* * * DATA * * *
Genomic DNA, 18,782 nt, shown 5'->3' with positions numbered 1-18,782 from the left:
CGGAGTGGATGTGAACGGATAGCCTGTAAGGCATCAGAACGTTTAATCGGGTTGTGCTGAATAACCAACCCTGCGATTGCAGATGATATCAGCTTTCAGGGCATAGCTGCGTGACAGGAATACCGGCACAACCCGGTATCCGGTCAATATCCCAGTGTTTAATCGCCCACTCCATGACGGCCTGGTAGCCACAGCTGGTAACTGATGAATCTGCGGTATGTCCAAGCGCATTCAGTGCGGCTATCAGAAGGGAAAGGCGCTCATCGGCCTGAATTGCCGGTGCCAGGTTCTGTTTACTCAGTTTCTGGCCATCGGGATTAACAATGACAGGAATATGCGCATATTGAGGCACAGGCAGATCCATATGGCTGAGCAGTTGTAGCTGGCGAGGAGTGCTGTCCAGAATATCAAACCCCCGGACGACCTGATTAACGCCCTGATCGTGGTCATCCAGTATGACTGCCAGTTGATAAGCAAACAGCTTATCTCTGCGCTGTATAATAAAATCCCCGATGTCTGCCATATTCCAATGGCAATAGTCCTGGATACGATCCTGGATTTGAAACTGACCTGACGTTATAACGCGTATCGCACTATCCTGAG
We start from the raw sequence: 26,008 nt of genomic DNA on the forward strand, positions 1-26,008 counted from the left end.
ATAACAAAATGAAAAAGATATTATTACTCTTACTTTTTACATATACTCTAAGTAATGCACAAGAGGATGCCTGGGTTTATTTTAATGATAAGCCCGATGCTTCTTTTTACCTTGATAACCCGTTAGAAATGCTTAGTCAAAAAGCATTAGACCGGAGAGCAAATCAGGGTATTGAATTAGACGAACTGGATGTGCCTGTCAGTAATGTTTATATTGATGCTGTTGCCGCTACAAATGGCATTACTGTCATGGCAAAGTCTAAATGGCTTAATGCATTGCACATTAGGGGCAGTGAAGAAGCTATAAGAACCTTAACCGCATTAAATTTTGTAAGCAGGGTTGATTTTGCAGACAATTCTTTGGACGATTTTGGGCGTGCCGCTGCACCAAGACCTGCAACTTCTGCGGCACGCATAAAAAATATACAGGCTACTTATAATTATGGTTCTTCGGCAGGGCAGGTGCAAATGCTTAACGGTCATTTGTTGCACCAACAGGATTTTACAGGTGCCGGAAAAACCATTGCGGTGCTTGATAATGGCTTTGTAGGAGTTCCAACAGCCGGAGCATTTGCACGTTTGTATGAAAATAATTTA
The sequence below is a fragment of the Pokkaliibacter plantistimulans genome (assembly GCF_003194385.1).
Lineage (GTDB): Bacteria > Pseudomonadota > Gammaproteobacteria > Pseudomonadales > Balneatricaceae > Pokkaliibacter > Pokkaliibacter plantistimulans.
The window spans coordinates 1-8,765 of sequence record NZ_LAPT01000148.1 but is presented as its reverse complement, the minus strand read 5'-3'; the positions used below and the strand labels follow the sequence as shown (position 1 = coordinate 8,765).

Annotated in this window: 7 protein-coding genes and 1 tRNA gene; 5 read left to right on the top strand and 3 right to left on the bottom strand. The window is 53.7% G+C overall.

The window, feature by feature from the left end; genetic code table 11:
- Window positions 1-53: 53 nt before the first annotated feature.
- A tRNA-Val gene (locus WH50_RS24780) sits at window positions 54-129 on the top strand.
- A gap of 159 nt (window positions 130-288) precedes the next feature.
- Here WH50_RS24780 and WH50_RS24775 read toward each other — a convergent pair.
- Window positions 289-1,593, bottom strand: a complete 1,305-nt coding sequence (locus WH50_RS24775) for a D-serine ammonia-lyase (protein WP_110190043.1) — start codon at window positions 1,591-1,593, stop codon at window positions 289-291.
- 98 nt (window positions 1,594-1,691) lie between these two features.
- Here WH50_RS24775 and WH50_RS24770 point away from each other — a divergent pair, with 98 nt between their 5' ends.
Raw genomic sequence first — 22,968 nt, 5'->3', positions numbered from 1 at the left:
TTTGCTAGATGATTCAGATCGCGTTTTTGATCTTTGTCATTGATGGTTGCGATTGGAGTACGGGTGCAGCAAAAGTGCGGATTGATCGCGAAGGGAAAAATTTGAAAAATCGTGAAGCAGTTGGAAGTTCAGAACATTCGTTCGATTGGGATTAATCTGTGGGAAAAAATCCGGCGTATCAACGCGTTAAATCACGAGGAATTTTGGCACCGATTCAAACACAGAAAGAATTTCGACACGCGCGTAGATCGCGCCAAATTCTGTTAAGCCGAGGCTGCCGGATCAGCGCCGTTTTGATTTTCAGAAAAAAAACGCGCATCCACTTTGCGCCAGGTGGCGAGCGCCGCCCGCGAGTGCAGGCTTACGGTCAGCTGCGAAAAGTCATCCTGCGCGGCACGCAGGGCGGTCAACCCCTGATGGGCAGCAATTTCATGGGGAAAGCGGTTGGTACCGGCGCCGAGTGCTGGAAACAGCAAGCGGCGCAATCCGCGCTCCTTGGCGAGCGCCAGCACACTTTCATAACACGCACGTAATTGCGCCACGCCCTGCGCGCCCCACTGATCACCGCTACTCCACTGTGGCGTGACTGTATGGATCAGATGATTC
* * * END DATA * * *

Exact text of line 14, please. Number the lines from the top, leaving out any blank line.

- Window positions 289-1,593, bottom strand: a complete 1,305-nt coding sequence (locus WH50_RS24775) for a D-serine ammonia-lyase (protein WP_110190043.1) — start codon at window positions 1,591-1,593, stop codon at window positions 289-291.